Sterling HeightsOctober 4, 2011
New partnership aims to assist businesses with efficiency upgrades
By Cortney Casey
C & G Staff Writer
Sterling Heights officials hope a new partnership with six other communities pays off in the form of affordable energy-efficient upgrades for local businesses.
City Council recently voted unanimously to join Roseville, Lathrup Village, Lincoln Park, South Lyon, Southgate and Washtenaw County in forming the Southeast Michigan Regional Energy Office Community Alliance.
To say the entity is in its early stages would be an understatement — “It’s not even a fledgling organization; it’s just being created now,” said Sam Offen, energy programs director for the Michigan Suburbs Alliance — but organizers have big plans for the future.
The SEMREO Community Alliance will essentially have the status of a single municipality, allowing it to apply directly for state and federal grants on behalf of its members.
It also will have the ability to bond and borrow money to lend to commercial property owners to fuel energy-efficient upgrades, a power bestowed by the state’s passage of the Property Assessed Clean Energy Act, or PACE, in 2010.
In a time when regions are in fierce competition for attracting companies, “it’s just another tool in our toolbox that we will be able to use to assist our businesses,” said Denice Gerstenberg, Sterling’s business development manager.
The city will be able to lure incoming businesses with availability of favorable financial mechanisms for helping fund such upgrades, and companies considering the purchase of existing buildings may find the structures more appealing if they boast low energy costs, she said.
“Who knows? That could … make or break a deal,” she said.
Gerstenberg emphasized that joining the Community Alliance costs Sterling nothing, and any bonding or borrowing would be done on behalf of the group, not impacting the city’s own bonding capabilities.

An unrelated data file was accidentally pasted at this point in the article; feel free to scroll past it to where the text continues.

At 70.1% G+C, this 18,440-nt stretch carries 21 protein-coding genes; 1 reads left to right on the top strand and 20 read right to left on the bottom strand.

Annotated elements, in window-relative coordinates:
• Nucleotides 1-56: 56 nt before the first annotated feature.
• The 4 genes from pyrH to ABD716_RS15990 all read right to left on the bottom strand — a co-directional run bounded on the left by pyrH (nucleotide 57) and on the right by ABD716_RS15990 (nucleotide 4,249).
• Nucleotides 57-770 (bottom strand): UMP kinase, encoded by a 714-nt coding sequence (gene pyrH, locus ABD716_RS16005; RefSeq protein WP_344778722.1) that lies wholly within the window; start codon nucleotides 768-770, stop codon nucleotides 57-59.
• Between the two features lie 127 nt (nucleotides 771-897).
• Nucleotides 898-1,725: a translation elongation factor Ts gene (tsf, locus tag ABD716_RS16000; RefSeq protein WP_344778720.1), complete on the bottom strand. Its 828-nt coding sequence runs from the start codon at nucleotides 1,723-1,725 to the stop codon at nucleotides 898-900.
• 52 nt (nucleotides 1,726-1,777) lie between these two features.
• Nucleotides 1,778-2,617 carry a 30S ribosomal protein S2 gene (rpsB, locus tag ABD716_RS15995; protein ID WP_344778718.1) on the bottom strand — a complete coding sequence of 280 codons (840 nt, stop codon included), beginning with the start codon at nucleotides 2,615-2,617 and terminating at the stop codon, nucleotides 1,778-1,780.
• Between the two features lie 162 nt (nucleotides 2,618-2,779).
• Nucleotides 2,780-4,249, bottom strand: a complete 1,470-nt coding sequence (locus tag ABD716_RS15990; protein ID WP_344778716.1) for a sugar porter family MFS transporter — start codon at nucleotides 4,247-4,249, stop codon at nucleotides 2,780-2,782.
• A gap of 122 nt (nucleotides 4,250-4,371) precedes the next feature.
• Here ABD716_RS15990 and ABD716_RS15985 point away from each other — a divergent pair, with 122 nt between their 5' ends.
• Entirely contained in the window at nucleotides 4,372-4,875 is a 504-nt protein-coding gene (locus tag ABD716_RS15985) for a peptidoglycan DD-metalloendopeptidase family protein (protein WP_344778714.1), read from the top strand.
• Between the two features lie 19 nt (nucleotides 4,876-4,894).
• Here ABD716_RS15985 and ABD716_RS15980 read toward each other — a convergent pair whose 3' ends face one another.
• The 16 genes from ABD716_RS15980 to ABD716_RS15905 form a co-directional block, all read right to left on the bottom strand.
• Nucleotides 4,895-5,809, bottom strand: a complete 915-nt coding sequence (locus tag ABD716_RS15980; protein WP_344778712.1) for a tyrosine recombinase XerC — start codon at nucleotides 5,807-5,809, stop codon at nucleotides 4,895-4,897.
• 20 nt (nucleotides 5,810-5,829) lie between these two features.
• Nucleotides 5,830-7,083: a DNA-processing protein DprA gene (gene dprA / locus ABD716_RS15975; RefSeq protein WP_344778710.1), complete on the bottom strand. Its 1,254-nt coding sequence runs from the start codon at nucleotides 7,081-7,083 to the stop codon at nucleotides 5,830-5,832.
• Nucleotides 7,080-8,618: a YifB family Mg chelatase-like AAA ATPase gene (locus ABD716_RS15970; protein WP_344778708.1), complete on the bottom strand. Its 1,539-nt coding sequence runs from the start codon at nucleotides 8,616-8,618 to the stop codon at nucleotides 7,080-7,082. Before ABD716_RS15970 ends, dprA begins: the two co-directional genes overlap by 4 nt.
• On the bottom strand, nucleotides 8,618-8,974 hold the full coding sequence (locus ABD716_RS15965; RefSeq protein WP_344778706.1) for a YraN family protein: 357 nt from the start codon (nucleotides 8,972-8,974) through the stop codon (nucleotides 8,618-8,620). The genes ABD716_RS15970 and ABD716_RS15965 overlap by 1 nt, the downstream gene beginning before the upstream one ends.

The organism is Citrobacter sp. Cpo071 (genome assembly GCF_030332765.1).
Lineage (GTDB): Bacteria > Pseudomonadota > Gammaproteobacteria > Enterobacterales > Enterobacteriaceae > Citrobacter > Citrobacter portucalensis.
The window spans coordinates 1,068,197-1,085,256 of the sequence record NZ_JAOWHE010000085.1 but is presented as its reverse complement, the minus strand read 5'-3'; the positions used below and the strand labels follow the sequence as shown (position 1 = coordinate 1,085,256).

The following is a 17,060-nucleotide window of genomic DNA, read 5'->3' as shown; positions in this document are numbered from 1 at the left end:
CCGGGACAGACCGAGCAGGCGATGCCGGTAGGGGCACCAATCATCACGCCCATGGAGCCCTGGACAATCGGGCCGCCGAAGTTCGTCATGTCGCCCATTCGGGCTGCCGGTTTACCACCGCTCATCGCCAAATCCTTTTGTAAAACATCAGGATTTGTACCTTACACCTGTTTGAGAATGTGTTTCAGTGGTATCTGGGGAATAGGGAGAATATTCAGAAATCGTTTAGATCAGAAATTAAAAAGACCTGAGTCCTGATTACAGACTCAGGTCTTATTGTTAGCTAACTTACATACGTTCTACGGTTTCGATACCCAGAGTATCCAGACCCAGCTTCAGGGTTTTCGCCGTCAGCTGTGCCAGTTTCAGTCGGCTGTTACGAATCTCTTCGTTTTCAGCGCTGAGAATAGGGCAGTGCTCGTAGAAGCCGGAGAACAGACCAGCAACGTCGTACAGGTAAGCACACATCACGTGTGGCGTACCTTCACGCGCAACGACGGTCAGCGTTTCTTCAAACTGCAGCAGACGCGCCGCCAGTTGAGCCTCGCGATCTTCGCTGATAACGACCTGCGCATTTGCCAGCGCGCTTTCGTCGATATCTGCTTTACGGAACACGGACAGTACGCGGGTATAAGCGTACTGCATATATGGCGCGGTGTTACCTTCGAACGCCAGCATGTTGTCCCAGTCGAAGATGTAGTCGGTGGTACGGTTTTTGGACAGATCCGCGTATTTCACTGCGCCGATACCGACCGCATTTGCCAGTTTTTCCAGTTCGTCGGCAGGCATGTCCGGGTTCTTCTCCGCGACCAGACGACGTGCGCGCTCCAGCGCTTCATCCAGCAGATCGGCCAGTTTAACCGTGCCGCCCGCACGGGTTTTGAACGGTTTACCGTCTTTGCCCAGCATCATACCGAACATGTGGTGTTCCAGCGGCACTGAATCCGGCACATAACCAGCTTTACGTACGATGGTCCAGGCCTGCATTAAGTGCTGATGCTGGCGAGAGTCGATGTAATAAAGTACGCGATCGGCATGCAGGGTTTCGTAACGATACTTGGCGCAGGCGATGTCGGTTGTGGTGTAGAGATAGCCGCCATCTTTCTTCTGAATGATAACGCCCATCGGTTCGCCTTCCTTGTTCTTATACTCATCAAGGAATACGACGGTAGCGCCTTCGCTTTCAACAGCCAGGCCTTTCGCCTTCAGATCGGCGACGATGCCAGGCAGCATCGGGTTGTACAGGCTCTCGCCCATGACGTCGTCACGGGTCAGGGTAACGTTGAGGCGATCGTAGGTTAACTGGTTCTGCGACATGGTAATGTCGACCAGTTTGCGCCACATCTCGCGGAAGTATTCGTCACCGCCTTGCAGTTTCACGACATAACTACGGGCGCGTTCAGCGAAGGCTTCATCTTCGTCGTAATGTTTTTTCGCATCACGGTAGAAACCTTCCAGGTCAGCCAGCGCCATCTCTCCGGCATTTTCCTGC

Energy-efficient improvements made by businesses — which could range from as simple as replacing aging windows to as elaborate as installing geothermal heating systems — would be purely voluntary, not something imposed on them by the alliance or city government, she added.
Under PACE, governmental units can issue bonds, notes, etc., to pay for such measures, then receive repayment from businesses via a voluntary property assessment, which places a lien on the property.
The Community Alliance’s parent organization, SEMREO — a partnership between the Michigan Suburbs Alliance, the Detroit-based Warm Training Center and the Michigan Municipal League — was inspired by the success of the Ann Arbor Energy Office, which has garnered accolades for saving the city money while obtaining numerous grants, said Offen.
For two and a half years, SEMREO has “been working on a series of projects for municipalities in the Detroit suburban area, mostly municipal improvement projects: lighting upgrades, street light replacements … programs to update the heating, ventilating and air conditioning systems — things that would improve the energy efficiency of these municipal facilities,” he explained.
But “in all of these, we have learned that in some cases, we’re not the right kind of organization to get certain funding available to us,” he said of SEMREO, which is pursuing a 501(c)(3) nonprofit designation. “If you’re a 501(c)(3), then we can go after private foundational grants, but we can’t apply for state or federal grants. Those are designed exclusively for municipalities.”
That means participating cities often have to apply for and attain the grants themselves before turning administration over to SEMREO, said Offen. But even then, state and federal officials sometimes insist upon working directly with the city representatives, which becomes problematic for smaller communities that lack the resources to deal with the grant process, he said.
The formation of the affiliated SEMREO Community Alliance will eradicate that problem, creating a “quasi-municipality” from the seven members, said Offen.
“Once this organization is created, it will have the same status in state law as a municipality,” he said. “It’s similar to, like, a port authority or transportation authority or other intergovernmental body that has the same kind of authority that a city would have.”
At press time, Offen said organizers were waiting for one final city, South Lyon, to officially adopt the agreement before sending it to Gov. Rick Snyder’s office for approval. He anticipated finalization could occur within the next few weeks.
For more information on SEMREO, visit www.regionalenergyoffice.org.
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